Animal's genetic code redesigned

  • #1
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Main Question or Discussion Point

http://www.bbc.co.uk/news/science-environment-14492948" [Broken]

Just want to discuss this development.

IMO, we are not prepared for this kind of revolution, unless we fully understand the implications and effect of engineering the genetic code without exactly knowing the outcome. I know this is done in the lab. Even though genetic codes have been there around for long time, it was nature (evolution ) that tinkered or tampered with it .

We trying to tamper with genetic code faster than nature , surely we wouldn't know the outcome. I am not against this kind of research, only that we have to proceed cautiously.
 
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Answers and Replies

  • #2
Ryan_m_b
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This is, as usual, a highly distorted article. This is not a "redesign" or anything else, this is barely different to the prolific genetic modification we've been partaking in for decades. The only difference here is that the organism can now create a protein that contains an amino acid not used by animals in nature (this has been done in e. coli before).

Scientists know the implications of what they are doing, they study it all the time. Saying "we are not prepared for this kind of revolution" without supplying any proper references or demonstration of scientific understanding is fallacious. This is a minor development that will, as with all science, incrementally improve our understanding of nature and the technology we can employ.
 
  • #3
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Scientists know the implications of what they are doing, they study it all the time. Saying "we are not prepared for this kind of revolution" without supplying any proper references or demonstration of scientific understanding is fallacious.
Well tinkering with the genetic code to give the organism the ability to produce a protein using a amino acid, which it normally does not use, i think would give enough reason to proceed cautiously. I certainly think my use of the phrase "we are not prepared for this kind of revolution " is justified.

I used the phrase to indicate to proceed cautiously, We could be doing more harm to ourselves than good.
 
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  • #4
Ryan_m_b
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Well tinkering with the genetic code to give the organism the ability to produce a protein using a amino acid, which it normally does not use, i think would give enough reason to proceed cautiously. I certainly think my use of the phrase "we are not prepared for this kind of revolution " is justified.

I used the phrase to indicate to proceed cautiously, We could be doing more harm to ourselves than good.
We've been making organisms that produce http://en.wikipedia.org/wiki/Recombinant_DNA" [Broken] before. I appreciate the need for proper thought to be given to the implication and ethics of all research but what do you have in mind? I still don't get what you mean by "not prepared for this kind of revolution" as clearly this is nothing new. To me you seem to be displaying far more ignorance of the topic than well thought out opinions, honestly you should look into the amount of thought that goes into the kind of thing and how huge bioethics is as a field.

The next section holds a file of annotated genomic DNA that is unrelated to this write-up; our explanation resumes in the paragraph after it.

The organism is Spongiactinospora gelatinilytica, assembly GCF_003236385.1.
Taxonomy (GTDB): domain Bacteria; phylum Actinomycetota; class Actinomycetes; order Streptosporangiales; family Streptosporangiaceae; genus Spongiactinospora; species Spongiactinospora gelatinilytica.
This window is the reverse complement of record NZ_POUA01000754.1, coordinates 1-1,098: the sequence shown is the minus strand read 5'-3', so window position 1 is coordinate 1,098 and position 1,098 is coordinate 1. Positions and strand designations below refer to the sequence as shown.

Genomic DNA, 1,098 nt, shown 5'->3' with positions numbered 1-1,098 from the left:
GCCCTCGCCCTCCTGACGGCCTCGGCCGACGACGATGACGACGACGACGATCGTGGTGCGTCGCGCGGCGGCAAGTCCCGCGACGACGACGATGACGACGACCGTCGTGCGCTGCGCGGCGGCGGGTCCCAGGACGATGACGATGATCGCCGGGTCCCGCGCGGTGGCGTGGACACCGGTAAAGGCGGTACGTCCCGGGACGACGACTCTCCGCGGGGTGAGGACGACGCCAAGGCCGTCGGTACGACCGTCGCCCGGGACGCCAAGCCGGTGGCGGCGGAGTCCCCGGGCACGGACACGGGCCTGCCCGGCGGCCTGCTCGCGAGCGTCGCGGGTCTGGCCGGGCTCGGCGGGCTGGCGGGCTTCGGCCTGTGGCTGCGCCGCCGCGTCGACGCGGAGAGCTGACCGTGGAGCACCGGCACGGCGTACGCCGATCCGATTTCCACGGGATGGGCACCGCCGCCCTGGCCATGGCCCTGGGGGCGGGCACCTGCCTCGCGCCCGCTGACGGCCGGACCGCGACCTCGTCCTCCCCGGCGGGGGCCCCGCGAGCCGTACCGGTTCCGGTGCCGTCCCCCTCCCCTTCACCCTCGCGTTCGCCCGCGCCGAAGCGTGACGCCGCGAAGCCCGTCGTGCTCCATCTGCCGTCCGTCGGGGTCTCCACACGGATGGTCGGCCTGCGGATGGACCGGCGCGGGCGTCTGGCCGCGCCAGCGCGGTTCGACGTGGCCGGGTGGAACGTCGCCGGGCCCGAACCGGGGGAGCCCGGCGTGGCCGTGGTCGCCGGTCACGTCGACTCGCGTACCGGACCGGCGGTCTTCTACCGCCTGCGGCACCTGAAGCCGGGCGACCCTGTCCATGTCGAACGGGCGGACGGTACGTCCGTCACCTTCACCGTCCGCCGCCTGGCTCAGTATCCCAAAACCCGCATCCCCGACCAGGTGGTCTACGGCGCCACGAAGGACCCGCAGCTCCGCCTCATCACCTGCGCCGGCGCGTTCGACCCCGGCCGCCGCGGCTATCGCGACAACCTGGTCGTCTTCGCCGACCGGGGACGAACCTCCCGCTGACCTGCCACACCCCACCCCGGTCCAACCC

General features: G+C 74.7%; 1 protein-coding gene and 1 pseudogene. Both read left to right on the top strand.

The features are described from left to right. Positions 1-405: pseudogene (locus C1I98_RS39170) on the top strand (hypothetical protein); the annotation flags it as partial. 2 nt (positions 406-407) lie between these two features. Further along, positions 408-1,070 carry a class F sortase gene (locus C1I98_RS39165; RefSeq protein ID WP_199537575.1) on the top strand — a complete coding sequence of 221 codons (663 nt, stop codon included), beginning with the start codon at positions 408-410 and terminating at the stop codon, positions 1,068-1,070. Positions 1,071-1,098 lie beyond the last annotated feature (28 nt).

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  • #5
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I used the phrase to indicate to proceed cautiously, We could be doing more harm to ourselves than good.
How so? What is your reasoning? You're just as bad as the "cell phones may cause cancer" and the anti genetically modified food people. You're apprehensive based on absolutely nothing.
 
  • #6
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How so? What is your reasoning? You're just as bad as the "cell phones may cause cancer" and the anti genetically modified food people. You're apprehensive based on absolutely nothing.
Based on nothing? Haven't you seen Jurasic Park? :smile:

Dr. Malcolm was right. lol
 
  • #7
Ygggdrasil
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Well, let's say these engineered worms escape into the environment. I don't see these engineered worms posing any threat to the environment or human health. 1) the paper does not show whether the changes they made to the worm's genome are heritable (the engineered genes did not go into every cell in the worm, so it's not clear whether they went into the germ cells). So, the worm's offspring might not be able to incorporate the unnatural amino acids and the trait might go away after the escaped engineered worms die. Even if the trait is heritable, the paper suggests that the gene cassette they engineered into the worm gets lost from the genome over time, so after a few generations, the trait would likely be lost. 2) these worms do not have the ability to synthesize the unnatural amino acids on their own. They incorporate the unnatural amino acids into their proteins only when the researchers feed the worms large amounts of the unnatural amino acid. Without a source of unnatural amino acids, they are just slightly broken versions of a normal C. elegans worm.
 

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